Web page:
Sunday, July 15, 2012


I sympathize with your loss as a pet owner who loves her dog immensely. However, I love my police officer husband much more and would be more upset at the injury or loss of him. I understand calling for more training and scenarios, but asking for a persons career over one mistake is ludicrous. I can't make sense of the reasons behind his actions but support his effort to go home at the end of his shift. I suspect the media of sensationalizing this story, as they do with ALL police related stories.

Tiffani, I think everyone here wants your husband to return home safely at the end of his shift, and if a dog (or, for that matter, a human) posed a serious threat to his life, we would understand his defending himself. I still regard most law enforcement officers as true heroes, and I think most of the people here do so as well.

However, I think many policemen overestimate the threat from dogs. As a teenager in the mid-1960s, I had a paper route when delivering by bicycle was the norm. Every night at least one family on my route would fail to lock up their dog for the night, and I was “charged" at least once every night. I was never bitten. Deliverymen, paramedics, and firemen also encounter dogs on a regular basis, but they are rarely bitten, and I have never heard of any of them having to shoot a dog out of self-defense. Yet, somewhere in the U.S., a dog is shot and killed by a policeman about once every day.

The problem is that too many people have your perspective that if a policeman did it, there must have been a good reason for it. As a consequence some policemen have learned that they can shoot any dog under any set of conditions, and escape any consequences just by saying “I felt threatened.”

ASPCA has studied this issue and calls for a more rigorous standard.  LE Response To Potentially Dangerous Dogs.

There are good and bad people in every profession, including police work. In most professions, the really bad people are fired or jailed, but it seems that in law enforcement there is an us-against-them mentality that causes them to protect their bad apples.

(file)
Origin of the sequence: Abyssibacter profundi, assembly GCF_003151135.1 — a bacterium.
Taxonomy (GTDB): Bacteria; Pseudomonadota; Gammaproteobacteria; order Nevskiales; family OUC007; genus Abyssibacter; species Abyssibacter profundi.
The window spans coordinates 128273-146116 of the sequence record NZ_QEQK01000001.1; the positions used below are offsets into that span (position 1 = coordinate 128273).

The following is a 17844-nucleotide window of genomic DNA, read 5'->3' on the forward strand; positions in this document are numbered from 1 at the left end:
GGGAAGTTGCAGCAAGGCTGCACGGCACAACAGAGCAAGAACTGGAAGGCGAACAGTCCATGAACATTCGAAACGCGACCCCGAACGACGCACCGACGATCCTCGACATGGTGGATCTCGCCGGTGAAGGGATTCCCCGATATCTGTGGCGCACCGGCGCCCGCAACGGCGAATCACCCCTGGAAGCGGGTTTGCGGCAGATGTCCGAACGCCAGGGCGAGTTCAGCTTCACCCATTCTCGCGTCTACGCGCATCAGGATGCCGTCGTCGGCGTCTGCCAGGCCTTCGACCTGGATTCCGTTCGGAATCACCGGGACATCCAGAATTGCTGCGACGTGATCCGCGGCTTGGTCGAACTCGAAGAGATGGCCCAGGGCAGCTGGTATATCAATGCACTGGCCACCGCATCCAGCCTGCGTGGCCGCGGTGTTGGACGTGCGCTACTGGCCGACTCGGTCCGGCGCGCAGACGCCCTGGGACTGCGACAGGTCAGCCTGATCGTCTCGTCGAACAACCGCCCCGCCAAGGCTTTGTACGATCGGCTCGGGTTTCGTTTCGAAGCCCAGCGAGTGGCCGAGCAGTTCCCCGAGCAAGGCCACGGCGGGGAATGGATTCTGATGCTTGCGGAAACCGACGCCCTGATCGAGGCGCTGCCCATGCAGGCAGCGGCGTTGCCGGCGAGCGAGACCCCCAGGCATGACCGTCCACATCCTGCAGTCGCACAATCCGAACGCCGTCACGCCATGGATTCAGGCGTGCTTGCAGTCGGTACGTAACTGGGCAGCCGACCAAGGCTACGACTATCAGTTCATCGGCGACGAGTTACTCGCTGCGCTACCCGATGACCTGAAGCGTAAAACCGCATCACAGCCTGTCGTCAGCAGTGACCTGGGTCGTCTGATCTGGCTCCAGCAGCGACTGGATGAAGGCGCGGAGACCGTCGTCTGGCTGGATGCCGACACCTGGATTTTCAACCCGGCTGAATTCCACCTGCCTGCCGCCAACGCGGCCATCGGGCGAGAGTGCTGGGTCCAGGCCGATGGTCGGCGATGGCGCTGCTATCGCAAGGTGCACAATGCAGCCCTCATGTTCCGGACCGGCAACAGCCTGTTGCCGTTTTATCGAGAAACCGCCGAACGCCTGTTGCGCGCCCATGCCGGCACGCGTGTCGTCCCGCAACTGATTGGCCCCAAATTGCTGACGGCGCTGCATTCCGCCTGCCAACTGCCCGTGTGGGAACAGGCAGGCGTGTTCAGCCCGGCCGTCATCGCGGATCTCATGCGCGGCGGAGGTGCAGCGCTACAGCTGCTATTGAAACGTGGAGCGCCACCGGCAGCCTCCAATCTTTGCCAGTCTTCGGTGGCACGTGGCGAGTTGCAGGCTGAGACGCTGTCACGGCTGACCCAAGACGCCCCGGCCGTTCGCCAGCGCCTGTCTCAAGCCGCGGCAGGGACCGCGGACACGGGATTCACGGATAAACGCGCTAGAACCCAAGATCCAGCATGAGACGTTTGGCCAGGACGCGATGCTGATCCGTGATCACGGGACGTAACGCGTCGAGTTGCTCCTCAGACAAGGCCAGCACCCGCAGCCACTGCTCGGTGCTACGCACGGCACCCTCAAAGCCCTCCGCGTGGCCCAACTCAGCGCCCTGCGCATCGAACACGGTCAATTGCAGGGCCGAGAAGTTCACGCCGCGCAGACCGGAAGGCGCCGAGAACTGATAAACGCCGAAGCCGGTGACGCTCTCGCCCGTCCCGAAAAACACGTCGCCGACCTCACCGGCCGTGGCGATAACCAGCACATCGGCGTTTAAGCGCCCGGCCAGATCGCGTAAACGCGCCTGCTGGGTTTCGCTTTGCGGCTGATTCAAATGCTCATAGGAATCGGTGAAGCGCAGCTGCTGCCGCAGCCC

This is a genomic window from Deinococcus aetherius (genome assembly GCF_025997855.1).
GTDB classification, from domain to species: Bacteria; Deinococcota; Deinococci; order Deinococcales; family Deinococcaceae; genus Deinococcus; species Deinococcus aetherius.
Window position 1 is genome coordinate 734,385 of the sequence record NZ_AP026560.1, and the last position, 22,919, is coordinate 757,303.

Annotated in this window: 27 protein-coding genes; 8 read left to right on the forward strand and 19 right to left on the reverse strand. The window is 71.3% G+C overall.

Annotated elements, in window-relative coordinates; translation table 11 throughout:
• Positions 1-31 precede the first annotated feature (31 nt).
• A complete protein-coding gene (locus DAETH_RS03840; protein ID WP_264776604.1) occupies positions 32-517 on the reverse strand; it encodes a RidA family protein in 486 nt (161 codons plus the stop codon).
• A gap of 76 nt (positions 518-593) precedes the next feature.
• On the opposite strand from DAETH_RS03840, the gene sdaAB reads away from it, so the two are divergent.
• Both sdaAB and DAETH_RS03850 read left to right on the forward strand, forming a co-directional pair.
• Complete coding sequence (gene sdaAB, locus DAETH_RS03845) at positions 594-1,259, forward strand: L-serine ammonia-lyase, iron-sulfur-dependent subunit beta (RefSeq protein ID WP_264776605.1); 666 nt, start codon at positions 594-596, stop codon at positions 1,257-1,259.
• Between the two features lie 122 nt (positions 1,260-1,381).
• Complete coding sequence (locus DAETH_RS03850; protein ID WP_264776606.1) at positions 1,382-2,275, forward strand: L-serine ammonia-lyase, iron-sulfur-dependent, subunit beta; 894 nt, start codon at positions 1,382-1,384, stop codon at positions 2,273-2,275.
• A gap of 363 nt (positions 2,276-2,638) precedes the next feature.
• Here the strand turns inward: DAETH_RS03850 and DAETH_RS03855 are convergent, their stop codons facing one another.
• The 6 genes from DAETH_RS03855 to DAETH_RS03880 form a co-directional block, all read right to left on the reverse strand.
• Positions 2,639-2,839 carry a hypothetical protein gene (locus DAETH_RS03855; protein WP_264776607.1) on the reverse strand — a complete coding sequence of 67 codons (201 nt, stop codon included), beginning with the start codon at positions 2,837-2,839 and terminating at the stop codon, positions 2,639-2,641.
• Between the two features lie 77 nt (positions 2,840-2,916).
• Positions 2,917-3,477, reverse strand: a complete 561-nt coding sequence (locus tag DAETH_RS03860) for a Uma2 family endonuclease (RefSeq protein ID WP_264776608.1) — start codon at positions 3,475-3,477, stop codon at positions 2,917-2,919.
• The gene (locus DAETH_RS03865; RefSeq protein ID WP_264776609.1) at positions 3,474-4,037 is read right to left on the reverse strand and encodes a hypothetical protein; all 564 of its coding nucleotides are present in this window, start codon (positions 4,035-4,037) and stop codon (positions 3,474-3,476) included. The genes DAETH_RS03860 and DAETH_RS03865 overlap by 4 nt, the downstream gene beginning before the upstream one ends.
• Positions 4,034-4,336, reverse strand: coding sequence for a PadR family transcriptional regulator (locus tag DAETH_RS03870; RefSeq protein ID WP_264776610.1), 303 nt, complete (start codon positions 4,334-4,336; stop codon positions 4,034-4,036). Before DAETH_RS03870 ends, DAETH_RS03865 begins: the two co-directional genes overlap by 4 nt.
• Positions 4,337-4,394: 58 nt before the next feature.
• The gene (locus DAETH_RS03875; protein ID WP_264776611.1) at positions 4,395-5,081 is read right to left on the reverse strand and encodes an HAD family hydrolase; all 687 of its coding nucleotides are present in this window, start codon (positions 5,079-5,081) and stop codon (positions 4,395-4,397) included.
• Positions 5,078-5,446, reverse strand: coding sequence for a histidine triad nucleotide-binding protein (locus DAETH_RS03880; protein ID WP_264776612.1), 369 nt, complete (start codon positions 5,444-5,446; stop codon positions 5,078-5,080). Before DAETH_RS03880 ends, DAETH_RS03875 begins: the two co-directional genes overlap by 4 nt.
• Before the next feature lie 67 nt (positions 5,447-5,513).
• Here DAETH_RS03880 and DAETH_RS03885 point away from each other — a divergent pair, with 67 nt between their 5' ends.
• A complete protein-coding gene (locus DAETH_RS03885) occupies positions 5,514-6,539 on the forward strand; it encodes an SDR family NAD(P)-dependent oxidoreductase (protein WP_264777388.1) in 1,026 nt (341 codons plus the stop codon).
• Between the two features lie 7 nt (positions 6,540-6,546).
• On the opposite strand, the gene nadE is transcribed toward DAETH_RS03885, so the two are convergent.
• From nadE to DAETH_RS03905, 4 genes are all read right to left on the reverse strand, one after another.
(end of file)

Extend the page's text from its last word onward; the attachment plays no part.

How else can you explain a police officer striking a judge and his comrades saying they saw nothing? 

A small set of policemen whose city (Chicago) spends well over a million dollars of taxpayer money every *month* settling lawsuits out of court, and yet who continue to serve on the force .  Abusing the Badge

You say the media blows things out of proportion. Well, take a look at these videos.  The Vicious Dog  and The Attacking Dog.  Tell me how you would write them up. BTW, the family in the second video asked the police several times to shut the door to the car so the dogs wouldn’t get out, and they refused to do so.

Then there are the police who have shot dogs in the back

Their departments initially defended them on the grounds that “they felt threatened,” even though [in the Maryland mayor case, at least] the same policemen admitted the dogs were running away when they shot them.

You say “but asking for a persons career over one mistake is ludicrous.” Really? Would you say that to John Sandusky’s first victim? O.J. Simpson’s? Bernie Madoff’s? Anyone who wasn’t a policeman and did one of the things in the previous paragraph? Policemen are just like everyone else in that they are responsible for their actions.

Trust and respect for law enforcement officers will continue to decline, and frustration and anger will continue to grow, until the vast majority of law enforcement officers who are heroes step up to the plate and stop protecting the bad apples in the group.


  1. The more I read these stories the more disgusted I become. Police have become militarized and are no longer police officers but military posing as police. News stories abound about misuse of force.

    Its "investigated" but no charges are brought. Police have a higher duty of care than a regular citizen. The donning of the gun and badge should denote pride, duty, and honor not to the government but to the citizenry.

    I have kept up with this trend of dog shootings and of unnecessary force used in "drug raids."

    I am more afraid of police now than I am any criminal. The cop can shoot you, beat you up, mace you, or taser you and claim self defense. Many times these episodes are taped but the tape "goes missing" if there is evidence of police wrongdoing.

    The drug war has added another wrinkle that makes the game all the deadlier. Forfeiture laws that allow police to keep part of what they seize only increases the potential for harassment and abuse.

    This trend of shooting dogs only adds to the discontent many feel toward "law enforcement." As more of these cases come out, law enforcement will keep being revealed as liars, cheats, and murderers that get away with their crimes.

    As for any "mistakes" that happen, you have got to be kidding. The single greatest attribute a cop must have is judgement. If he or she indiscriminately fires a weapon, that shows a dismal lack of judgement and that person should be fired and barred from police work for life.

  2. Please view my new video, it gives officers options to use before lethal force. The link is below.

    Police training on options to use before shooting dogs